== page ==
Envoys from nearly 90 nations signed on Friday the first new U.N. telecommunications treaty since the Internet age, but the U.S. and other Western nations refused to join after claiming it endorses greater government control over cyberspace.
The head of the U.N. telecoms group pushed back against U.S. assertions, defending the accord as necessary to help expand online services to poorer nations and add more voices to shape the direction of modern communications technology.
The negotiations pitted the West’s desire to preserve the unregulated nature of the Net against developing countries yearning for better Web access and strong—arm states such as Iran and China that closely filter cyberspace.
The final break late on Thursday was not over specific regulations in the U.N. group’s first telecoms review since before the Internet was a global force. Instead, it came down to an ideological split over the nature of the Internet and who is responsible for its growth and governance. More than 20 countries joined the U.S. on Friday in refusing to sign the protocols by the U.N.’s International Telecommunications Union, or ITU, claiming it opens the door to greater government controls of the Net and could be used by authoritarian states to justify further crackdowns on cyberspace. Rival countries including Iran, China and African states insist the governments should have a greater sway over Internet and seek to break a perceived Western grip on information technology. They also favour greater international help to bring reliable online links to the world’s least developed regions.
The ITU which dates to the age of the telegraph in the mid-19th century has no technical powers to change how the Internet operates or force countries to follow its nonbinding accords, which also dealt with issues such as mobile phone roaming rates and international emergency numbers. But the U.S. and its backers worry that the new treaty could alter the tone of debates on the Internet. Instead of viewing it as a freeform network, they claim, it could increasingly been seen as a commodity that needs clear lines of oversight.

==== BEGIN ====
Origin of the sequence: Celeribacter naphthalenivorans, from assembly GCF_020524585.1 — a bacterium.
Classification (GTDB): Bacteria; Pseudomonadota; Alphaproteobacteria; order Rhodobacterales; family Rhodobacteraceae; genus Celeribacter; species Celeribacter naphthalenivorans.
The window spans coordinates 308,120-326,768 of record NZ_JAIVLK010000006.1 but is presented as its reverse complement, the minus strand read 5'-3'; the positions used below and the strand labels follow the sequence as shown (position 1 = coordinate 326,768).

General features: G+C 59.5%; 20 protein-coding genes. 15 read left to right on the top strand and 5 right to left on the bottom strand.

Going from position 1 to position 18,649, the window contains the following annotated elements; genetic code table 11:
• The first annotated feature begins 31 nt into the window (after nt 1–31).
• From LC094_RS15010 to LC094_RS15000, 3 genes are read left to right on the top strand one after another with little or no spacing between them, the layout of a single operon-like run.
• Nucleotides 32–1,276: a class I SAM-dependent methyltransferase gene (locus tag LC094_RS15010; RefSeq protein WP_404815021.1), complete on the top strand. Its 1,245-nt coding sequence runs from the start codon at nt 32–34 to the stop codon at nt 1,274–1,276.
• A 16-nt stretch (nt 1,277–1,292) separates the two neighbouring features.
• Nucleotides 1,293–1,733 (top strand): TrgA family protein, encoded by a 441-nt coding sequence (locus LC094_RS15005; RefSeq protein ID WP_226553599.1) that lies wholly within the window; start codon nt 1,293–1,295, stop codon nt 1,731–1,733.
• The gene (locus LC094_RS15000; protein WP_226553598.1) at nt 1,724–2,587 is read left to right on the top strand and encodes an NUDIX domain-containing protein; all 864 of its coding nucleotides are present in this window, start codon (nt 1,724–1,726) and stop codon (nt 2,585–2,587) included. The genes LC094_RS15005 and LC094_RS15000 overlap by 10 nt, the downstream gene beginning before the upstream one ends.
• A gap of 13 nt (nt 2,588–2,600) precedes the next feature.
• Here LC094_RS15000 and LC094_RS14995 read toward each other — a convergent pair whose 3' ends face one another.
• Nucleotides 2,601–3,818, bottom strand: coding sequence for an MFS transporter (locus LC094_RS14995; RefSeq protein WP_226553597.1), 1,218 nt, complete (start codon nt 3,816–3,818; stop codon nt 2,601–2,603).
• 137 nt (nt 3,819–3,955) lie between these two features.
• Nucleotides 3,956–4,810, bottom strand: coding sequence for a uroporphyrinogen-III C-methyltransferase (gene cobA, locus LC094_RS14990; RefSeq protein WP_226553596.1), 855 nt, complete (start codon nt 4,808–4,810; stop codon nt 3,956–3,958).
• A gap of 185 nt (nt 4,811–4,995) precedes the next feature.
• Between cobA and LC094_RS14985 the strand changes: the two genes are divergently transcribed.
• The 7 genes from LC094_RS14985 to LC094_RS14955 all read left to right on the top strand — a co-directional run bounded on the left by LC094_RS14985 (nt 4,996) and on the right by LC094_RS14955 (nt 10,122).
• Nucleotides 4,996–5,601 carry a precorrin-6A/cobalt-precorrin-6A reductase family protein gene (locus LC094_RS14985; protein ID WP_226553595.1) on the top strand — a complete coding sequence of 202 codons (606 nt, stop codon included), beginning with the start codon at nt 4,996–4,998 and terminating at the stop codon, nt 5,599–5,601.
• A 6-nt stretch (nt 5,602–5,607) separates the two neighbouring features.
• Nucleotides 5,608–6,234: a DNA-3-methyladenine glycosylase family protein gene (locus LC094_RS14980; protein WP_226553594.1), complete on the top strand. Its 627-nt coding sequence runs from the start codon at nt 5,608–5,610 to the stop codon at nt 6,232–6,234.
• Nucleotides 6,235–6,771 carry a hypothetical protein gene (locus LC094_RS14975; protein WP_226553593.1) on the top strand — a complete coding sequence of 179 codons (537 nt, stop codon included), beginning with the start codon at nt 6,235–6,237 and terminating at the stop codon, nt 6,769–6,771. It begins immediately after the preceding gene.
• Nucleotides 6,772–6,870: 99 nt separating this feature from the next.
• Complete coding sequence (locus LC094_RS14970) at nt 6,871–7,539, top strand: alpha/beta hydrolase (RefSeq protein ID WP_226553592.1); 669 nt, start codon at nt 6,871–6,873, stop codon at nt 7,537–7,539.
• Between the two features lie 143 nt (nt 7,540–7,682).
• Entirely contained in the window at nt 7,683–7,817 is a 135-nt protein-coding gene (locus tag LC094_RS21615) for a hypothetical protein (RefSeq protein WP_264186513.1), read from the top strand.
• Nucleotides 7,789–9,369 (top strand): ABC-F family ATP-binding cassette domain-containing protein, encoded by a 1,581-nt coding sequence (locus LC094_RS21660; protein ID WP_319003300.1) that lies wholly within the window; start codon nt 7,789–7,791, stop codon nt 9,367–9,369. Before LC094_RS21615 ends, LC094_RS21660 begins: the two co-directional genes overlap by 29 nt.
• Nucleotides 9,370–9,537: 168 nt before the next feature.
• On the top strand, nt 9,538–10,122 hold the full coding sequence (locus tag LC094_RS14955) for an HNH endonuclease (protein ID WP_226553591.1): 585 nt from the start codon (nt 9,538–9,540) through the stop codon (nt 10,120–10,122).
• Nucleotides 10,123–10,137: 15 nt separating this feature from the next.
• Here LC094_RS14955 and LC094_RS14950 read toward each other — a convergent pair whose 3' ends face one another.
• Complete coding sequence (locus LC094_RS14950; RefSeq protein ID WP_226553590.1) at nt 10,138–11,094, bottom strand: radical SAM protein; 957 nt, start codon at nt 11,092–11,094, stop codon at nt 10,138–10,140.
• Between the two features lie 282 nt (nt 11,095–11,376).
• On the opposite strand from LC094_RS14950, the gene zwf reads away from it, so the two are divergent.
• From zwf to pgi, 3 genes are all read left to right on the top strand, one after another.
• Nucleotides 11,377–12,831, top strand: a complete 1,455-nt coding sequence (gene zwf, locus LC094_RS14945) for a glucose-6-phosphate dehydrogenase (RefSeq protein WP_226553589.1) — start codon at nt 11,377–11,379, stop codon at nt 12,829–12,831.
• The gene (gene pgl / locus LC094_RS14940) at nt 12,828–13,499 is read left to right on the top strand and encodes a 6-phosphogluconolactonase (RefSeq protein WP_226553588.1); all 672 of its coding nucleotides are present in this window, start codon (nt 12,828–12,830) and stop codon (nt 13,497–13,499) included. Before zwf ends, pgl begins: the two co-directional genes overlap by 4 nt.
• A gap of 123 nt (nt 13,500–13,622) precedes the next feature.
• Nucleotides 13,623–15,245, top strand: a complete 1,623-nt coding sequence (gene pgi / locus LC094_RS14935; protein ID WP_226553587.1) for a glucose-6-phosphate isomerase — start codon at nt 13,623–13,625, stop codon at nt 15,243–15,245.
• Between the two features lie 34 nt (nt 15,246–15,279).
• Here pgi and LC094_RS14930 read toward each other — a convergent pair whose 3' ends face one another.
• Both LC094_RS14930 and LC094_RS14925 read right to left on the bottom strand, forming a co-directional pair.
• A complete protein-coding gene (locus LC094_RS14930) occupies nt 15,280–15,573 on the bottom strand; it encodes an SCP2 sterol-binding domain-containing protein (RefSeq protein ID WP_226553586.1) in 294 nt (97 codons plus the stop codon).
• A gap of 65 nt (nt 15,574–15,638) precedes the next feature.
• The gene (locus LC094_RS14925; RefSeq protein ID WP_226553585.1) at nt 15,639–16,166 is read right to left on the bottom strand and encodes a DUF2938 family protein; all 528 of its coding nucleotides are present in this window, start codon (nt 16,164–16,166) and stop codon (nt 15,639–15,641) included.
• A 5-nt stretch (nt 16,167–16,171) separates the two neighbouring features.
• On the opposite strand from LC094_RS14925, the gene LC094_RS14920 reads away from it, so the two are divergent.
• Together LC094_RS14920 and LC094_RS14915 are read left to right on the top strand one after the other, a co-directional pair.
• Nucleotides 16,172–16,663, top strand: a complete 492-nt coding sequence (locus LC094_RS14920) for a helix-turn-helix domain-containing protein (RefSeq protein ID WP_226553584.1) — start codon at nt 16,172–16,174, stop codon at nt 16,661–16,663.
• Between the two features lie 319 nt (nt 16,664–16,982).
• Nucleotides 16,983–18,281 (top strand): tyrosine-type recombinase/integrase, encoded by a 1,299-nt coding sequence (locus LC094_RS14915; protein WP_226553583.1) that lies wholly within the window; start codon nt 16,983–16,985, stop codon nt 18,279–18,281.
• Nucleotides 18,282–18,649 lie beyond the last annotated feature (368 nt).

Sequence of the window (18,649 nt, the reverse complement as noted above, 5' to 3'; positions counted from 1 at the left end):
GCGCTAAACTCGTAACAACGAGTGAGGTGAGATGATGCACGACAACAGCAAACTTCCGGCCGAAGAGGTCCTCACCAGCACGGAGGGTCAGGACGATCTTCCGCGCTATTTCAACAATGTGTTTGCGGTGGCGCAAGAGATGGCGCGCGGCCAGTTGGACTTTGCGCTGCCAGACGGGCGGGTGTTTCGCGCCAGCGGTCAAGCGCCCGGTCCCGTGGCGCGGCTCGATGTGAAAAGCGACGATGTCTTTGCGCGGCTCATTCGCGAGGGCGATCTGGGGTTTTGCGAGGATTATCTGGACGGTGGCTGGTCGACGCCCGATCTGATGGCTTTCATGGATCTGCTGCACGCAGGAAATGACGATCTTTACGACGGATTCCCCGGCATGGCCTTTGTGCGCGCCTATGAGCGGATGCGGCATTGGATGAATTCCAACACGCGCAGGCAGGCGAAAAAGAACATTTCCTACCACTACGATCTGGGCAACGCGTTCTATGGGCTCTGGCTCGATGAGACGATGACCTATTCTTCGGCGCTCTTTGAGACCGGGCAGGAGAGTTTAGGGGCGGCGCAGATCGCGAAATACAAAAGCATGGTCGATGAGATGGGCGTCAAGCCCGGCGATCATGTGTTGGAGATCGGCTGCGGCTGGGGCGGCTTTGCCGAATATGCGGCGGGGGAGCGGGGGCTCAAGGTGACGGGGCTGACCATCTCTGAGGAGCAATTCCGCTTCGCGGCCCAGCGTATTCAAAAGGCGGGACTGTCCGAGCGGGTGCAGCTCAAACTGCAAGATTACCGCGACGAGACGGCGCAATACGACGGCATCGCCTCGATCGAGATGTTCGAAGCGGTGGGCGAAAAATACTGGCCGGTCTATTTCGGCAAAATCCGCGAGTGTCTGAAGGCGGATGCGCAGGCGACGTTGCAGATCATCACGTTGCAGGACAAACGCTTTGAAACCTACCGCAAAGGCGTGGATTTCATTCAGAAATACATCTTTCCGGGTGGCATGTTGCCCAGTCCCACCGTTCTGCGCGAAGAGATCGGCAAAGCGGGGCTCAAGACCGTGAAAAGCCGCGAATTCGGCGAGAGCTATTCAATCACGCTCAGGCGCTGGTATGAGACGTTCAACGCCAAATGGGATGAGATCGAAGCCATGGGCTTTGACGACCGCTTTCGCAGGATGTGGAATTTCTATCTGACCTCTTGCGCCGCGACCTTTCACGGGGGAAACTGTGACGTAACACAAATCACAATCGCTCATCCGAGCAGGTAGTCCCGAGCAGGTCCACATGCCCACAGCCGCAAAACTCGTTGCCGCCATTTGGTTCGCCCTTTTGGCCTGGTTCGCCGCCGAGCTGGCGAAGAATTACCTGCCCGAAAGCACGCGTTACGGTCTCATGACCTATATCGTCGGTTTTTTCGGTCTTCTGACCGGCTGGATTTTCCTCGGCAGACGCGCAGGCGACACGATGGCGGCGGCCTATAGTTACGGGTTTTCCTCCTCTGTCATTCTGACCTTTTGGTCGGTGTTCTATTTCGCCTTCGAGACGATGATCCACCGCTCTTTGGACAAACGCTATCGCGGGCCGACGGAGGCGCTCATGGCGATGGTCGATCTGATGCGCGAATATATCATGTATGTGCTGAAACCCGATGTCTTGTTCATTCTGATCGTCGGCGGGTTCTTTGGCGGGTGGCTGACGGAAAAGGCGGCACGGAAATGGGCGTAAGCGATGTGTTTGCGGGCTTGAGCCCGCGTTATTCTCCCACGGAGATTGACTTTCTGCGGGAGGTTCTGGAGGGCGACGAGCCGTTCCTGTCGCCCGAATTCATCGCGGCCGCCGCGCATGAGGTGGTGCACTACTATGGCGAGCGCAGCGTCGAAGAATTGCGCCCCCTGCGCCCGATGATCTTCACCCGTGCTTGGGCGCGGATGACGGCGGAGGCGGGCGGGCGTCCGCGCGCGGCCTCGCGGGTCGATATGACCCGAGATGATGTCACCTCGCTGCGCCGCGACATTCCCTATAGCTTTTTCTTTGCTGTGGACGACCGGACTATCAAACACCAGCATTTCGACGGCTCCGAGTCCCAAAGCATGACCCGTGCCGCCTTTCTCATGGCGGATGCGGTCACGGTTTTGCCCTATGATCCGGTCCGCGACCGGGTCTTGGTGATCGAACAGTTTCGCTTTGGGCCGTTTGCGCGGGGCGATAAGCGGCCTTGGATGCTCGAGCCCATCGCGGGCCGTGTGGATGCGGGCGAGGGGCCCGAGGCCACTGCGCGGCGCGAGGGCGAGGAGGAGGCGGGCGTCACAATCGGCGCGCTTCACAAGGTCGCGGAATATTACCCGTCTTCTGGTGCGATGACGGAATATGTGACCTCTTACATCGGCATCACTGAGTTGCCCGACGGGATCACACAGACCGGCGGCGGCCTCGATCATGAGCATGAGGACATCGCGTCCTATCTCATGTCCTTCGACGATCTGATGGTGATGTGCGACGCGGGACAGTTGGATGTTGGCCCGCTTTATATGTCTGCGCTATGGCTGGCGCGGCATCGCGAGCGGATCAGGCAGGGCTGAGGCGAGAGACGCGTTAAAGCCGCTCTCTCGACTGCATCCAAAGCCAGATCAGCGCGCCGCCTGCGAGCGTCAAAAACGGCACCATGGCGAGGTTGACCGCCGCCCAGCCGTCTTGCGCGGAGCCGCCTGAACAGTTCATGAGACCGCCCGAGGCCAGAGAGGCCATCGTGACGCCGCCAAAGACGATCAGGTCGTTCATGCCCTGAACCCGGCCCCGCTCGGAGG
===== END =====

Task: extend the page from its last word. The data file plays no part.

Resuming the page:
“A free and open Internet with limited restrictions has been critical to its development into one of the greatest tools for empowering people to connect and share information globally,” said U.S. Rep. Zoe Lofgren, who represents part of Silicon Valley, in a statement from Washington. “But there are countries and groups who wish to exert greater control over the Internet in order to restrict or censor it for political or cultural reasons,” she added. “We need to stand firm against those kinds of threats if we want the Internet to continue as a vibrant engine for innovation, human rights, cultural and economic growth.”
In a testament to the contentious atmosphere at the Dubai negotiations, the pages of reservations and comments by various countries were far longer than the treaty itself.
In the end, it was supported by 89 countries in the 193—member U.N. telecoms union. Fifty-five did not sign, including the U.S.-led bloc of more than 20 nations, and others needing home country approval. The remainder did not have high-ranking envoys in Dubai.
Mr. Toure, the group’s secretary-general, said he was “very much surprised” by the U.S.-led snub after days of difficult negotiations that dropped or softened wording that troubled the West.
Yet it fell short of American-led demands that all references to the Internet even indirect or couched in general language be omitted.